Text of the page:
Moravian to Bring Climate Change into Focus

It's clearer than ever that global warming is a serious problem. So what do we do about it? Find out later this month as Moravian College participates in Focus The Nation, a national effort to foster a dialog on solutions to global climate change. The two-day event will kick off with a live webcast, "The 2% Solution," shown at Dana Lecture Hall on January 30 (8:30 p.m.). Viewers will be able to weigh in on the discussion by using their cell phones to vote on various topics. On January 31, faculty at Moravian and over 1,000 other schools across the nation will host a national teach-in, discussing global warming topics in their individual classes. At the end of the day (4:00 p.m., Prosser Auditorium), Moravian will host a panel discussion featuring local experts and politicians discussing conservation efforts in the Lehigh Valley. Panelists will include Bethlehem Mayor Callahan and representatives of Clean Water Action and the Sierra Club.

The teach-in is an opportunity for all academic disciplines to address global climate change, not just science-related classes, says Hilde Binford, assistant professor of music, who along with professor of biology Diane Husic is coordinating efforts by Moravian's faculty, Environmental Coalition and Sustainability Task Force for the event. "I'll be teaching about the Gaian Variations, which is an oratorio based on scientific theory," she says. "We'll be comparing it to oratorios written by Bach, and discussing what makes an oratorio." Other examples:

  • Assistant professor of chemistry Steve Dunham and his seminar students are planning a series of demonstrations of global warming chemistry, to be held in Collier hall prior to the January 30 webcast.
  • Students in associate professor of psychology Robert Brill's Survey of Social Psychology class will discuss social psychology and sustainability.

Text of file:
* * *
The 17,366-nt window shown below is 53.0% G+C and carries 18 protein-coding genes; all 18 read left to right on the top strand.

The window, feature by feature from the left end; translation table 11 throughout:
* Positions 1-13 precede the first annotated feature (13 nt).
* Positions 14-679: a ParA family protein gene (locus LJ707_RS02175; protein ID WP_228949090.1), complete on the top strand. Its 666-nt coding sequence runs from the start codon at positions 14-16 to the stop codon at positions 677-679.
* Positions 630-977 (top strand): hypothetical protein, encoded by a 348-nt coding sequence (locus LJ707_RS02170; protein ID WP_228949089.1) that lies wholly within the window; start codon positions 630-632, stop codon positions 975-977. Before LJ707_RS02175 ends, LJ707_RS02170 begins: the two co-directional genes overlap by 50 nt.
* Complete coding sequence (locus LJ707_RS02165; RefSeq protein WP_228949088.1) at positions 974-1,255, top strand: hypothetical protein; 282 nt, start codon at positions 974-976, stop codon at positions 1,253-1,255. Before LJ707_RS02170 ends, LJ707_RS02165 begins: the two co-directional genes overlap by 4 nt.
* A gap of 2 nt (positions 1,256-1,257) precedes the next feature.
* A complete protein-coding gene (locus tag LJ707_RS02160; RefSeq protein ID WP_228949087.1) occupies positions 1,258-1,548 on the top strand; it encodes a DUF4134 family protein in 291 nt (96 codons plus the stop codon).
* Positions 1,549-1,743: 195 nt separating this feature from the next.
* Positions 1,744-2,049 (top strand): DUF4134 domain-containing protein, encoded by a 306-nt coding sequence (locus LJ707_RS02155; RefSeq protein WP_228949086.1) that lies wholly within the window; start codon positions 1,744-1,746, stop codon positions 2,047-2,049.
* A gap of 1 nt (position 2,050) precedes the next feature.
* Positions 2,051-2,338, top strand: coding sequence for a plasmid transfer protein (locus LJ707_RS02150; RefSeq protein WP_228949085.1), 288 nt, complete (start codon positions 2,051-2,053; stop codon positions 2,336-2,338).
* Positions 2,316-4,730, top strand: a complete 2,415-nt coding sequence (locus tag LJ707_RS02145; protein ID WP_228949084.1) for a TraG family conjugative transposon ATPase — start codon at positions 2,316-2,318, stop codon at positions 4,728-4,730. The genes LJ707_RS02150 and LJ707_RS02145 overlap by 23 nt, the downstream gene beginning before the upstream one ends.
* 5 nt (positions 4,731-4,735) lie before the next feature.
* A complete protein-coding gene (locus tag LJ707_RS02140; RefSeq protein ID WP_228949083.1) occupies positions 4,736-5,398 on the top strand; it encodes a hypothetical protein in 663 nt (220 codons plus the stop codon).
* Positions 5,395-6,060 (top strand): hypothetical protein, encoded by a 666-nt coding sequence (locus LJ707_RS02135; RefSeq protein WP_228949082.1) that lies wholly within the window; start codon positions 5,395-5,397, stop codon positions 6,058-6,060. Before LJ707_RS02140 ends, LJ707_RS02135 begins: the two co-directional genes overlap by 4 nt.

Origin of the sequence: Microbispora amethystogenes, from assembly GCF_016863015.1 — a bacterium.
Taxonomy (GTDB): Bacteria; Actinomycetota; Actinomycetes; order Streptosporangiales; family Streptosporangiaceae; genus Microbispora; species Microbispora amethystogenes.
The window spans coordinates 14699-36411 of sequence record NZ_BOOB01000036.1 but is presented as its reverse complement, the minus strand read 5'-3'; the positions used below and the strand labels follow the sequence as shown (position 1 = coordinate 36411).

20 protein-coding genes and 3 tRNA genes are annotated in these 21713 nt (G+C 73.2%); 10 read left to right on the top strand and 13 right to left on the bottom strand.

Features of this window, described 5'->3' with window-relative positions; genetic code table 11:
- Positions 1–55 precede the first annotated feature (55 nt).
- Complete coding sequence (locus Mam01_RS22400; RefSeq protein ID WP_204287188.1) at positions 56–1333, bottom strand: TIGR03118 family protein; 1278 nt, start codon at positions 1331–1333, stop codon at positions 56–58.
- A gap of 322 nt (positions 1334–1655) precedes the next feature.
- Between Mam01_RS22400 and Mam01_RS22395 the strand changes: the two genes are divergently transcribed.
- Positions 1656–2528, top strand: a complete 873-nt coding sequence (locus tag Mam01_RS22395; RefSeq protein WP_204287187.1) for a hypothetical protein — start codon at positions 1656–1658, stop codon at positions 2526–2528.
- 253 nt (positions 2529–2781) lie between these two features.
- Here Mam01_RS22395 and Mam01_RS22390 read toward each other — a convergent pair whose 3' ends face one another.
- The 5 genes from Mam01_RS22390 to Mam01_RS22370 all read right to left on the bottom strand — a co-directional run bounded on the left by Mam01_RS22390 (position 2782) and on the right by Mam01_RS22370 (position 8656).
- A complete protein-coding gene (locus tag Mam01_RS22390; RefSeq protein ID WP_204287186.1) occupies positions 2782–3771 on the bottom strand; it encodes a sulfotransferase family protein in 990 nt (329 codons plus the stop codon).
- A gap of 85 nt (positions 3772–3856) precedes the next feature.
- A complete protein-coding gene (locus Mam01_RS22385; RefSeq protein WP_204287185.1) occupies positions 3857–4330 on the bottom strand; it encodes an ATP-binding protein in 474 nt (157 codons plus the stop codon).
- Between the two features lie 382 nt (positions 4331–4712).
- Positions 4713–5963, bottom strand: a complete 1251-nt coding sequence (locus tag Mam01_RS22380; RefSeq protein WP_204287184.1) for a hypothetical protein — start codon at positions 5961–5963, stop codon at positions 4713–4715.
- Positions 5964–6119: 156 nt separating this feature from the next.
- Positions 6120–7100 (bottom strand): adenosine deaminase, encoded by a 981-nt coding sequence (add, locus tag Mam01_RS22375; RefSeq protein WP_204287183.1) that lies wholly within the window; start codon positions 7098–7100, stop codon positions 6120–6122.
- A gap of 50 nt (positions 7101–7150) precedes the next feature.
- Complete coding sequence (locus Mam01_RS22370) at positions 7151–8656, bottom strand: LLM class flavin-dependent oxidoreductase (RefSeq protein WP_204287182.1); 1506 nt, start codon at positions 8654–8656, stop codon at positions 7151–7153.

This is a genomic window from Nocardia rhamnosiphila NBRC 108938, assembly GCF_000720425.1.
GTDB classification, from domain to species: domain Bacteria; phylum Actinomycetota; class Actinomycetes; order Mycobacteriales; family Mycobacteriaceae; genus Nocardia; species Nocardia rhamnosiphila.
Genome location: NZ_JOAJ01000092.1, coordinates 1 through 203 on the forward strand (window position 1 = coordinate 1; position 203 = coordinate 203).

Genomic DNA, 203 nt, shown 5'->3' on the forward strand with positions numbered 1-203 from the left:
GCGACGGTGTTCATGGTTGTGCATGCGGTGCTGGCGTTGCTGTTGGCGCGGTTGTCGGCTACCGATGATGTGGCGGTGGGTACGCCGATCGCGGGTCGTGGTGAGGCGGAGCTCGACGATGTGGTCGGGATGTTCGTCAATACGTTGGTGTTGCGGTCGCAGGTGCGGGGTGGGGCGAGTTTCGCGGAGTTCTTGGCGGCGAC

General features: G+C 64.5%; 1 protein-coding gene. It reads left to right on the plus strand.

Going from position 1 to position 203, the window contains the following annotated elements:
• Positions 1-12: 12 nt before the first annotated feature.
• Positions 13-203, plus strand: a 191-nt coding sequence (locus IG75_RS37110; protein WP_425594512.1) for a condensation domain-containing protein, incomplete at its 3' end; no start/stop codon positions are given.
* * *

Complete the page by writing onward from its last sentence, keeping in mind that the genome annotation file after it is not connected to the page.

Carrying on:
• Students in professor of English Martha Reid's western literature course will review creation and flood stories from Hebrew and classical Greek sources, and write and share their own contemporary versions.
  • Professor of religion Don St. John plans to devote a class to the effects of climate change on the native peoples of the arctic. "Climate change is not a distant event for the Inuit people, it has arrived. They're witnessing ice packs receding, coastlines collapsing along with houses, fish and wildlife disappearing, swarms of mosquitoes attacking people and driving caribou away, their unique culture now on the brink of extinction," he says.
  • Students in professor Husic's biochemistry class will review research on the impact of climate change on living systems, particularly at the molecular level.  They'll also discuss ways in which organisms play into the complex feedback loops of the environment, including climate. In professor's Husic's diet and disease class, students will discuss how climate change is likely to impact food production and disease.

Planning to incorporate climate change themes into your classes on the 31st? Please send details to professor Binford.